John Cage: Variations 7
Microcinema // Unrated // $25 // May 27, 2008
Review by Daniel Hirshleifer | posted July 4, 2008
M O V I E
V I D E O
A U D I O
E X T R A S
R E P L A Y
A D V I C E
Recommended
E - M A I L
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R E V I E W S
Graphical Version
The Performance
John Cage is a pioneering avant garde musical artist. Best known for embracing unconventional sounds and textures, Cage opened up the soundstage to anything that could be found, created, or conjured. Perhaps the most famous (or infamous) example of his philosophy of accepting found sounds as music is 4'33" (four minutes and thirty-three seconds), a three-movement piece for any instrument, where the musician is instructed not to play the instrument for the duration of the piece. The resulting sounds of the environment become the composition.

Of course, Cage wasn't always so passive, often going to great lengths to use new technologies and systems in his art. A great example of this was his "Variations" series, which were often complex, but always allowed for the performers to make it their own. Variations VII was originally performed at a nine day performance art event in New York. The score looks more like an engineering schematic than anything musical. Cage used a series of electronic systems, combined with telephone lines and household appliances, to create a sonic soup that must have sounded unimaginable at the time.

Listening to the piece now, it sounds like something you might find on the soundtrack to one of David Lynch's bleaker works, such as Eraserhead or Lost Highway. Perhaps it's a testament to how many of Cage's innovations have been accepted by our culture at large, or perhaps it's just a coincidence (although I imagine Lynch would have been influenced by Cage). What this DVD offers is a rare film recording of the original performance. It even looks like a Lynch film, shot in grainy, black and white, with people inspecting the devices. Cage lords over it all, a smile on his face.

Variations VII isn't going to be for everyone. It's highly experimental, and the footage looks more archival than anything else. But for those who spend their time in the musical deep end, it's a brilliant piece, and any footage we can get is worth having.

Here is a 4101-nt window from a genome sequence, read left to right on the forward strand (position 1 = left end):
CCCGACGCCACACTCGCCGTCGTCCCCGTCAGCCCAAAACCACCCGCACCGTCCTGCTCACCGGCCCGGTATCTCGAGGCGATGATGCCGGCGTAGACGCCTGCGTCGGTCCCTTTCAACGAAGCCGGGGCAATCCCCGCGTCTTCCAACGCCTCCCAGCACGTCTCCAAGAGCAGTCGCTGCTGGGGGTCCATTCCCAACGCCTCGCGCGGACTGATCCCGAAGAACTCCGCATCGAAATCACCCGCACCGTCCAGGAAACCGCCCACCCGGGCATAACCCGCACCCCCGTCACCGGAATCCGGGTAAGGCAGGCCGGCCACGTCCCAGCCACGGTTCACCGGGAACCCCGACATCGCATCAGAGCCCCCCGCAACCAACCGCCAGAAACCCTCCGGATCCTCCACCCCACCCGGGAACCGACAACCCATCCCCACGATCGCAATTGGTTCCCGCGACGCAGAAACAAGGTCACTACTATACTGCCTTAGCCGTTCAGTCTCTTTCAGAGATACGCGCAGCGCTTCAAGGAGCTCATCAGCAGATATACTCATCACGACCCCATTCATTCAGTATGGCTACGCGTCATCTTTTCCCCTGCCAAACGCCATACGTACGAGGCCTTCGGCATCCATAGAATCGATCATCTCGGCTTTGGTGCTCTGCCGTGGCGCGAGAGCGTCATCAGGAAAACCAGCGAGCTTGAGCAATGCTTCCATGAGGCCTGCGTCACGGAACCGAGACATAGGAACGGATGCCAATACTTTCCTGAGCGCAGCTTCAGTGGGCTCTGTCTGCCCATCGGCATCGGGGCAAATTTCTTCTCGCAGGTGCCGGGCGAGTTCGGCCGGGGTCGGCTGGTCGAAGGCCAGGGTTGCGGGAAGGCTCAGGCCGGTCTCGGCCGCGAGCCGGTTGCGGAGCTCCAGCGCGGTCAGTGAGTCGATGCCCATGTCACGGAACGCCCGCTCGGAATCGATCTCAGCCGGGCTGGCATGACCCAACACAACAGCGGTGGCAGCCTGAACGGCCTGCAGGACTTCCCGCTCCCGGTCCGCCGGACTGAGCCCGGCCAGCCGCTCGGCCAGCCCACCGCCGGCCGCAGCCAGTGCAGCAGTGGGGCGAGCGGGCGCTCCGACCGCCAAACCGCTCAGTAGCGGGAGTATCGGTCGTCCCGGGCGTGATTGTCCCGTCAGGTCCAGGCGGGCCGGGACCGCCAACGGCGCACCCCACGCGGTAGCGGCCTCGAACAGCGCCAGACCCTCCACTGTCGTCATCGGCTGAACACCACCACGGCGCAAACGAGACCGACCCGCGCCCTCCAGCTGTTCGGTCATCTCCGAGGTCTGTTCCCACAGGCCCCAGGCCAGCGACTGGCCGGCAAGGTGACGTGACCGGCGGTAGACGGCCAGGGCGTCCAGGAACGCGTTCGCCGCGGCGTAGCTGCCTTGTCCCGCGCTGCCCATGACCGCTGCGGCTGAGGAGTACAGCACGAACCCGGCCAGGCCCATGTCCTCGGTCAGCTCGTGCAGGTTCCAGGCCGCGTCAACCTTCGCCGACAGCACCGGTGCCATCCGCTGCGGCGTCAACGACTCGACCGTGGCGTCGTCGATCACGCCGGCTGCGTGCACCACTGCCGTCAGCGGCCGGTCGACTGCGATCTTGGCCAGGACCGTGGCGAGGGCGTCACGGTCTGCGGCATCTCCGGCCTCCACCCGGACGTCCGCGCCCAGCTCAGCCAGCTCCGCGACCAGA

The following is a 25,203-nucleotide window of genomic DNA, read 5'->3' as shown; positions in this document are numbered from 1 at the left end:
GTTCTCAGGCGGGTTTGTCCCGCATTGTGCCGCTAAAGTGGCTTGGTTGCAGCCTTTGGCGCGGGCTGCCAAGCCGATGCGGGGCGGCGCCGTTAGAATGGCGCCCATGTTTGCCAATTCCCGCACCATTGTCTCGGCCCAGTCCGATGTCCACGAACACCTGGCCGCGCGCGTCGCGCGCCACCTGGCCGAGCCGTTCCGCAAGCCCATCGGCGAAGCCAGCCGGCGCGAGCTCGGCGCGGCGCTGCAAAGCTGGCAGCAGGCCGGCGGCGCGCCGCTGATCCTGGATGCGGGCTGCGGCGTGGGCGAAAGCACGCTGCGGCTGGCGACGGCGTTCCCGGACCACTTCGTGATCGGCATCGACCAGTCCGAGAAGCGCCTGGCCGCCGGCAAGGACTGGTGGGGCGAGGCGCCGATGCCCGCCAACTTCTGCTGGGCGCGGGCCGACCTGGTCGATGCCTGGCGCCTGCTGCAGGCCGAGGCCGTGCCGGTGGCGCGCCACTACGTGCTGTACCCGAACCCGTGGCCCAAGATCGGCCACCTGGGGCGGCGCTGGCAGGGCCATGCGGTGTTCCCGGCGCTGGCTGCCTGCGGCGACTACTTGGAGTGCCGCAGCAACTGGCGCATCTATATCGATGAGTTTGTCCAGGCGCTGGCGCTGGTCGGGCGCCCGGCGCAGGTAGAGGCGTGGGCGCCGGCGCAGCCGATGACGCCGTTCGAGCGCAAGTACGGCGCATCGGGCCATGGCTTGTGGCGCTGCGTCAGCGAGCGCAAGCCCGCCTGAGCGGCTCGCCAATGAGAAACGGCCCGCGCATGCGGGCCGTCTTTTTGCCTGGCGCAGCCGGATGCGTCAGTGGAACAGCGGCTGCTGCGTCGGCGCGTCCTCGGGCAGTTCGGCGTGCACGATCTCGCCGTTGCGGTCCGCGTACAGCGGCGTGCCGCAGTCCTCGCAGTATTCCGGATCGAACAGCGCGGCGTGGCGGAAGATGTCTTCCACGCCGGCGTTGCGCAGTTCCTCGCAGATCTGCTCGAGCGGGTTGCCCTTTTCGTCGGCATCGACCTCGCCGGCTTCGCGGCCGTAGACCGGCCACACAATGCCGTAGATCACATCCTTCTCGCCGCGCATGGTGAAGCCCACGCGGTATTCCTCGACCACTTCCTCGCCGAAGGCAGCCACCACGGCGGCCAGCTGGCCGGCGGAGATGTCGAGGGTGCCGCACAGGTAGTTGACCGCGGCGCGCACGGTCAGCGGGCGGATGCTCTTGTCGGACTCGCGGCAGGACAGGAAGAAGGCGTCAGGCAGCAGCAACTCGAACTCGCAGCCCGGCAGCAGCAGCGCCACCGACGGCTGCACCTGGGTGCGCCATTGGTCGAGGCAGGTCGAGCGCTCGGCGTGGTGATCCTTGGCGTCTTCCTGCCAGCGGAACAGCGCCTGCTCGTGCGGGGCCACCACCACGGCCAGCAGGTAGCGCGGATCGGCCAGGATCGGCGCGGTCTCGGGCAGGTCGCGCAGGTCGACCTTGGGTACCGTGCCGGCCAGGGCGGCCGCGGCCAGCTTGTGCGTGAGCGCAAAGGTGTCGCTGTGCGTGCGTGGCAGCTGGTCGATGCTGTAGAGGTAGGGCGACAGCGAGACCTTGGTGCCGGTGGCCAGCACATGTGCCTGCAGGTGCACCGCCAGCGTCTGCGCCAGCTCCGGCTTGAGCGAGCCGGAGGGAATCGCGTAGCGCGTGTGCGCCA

The DVD:

The Image:
Microcinema International presents Variations VII in a 1.33:1 aspect ratio. The footage is black and white, and grainy. It's rough, with scratches on the print. On the plus side, digital noise is kept to a minimum. It's not the best looking disc in the world, but given the source, I didn't expect it to look much better.

The Audio:
The DVD has a Dolby Digital 2.0 track, which does a good job of conveying the bizarre and multi-layered sounds on the track.

The Supplements:
The disc has two major supplements. The first is a twenty minute documentary about the creation of the piece, featuring interviews with many of Cage's friends, collaborators, and contemporaries. This includes Terry Riley, David Behrman, Merce Cunningham, and more. There's a good mix of interview footage and period footage. The other extra is the full audio recording of Variations VII, running 85 minutes.

The Conclusion:
Variations VII isn't for everyone. But for those whose musical sensibilities stray towards the realm of the avant garde, this is a great disc. Not only do we get rare footage of John Cage performing one of his most interesting pieces, but there's also a good documentary on how it was done, and the full audio recording of the piece. For those who enjoy John Cage, this is a disc worth checking out. Recommended.



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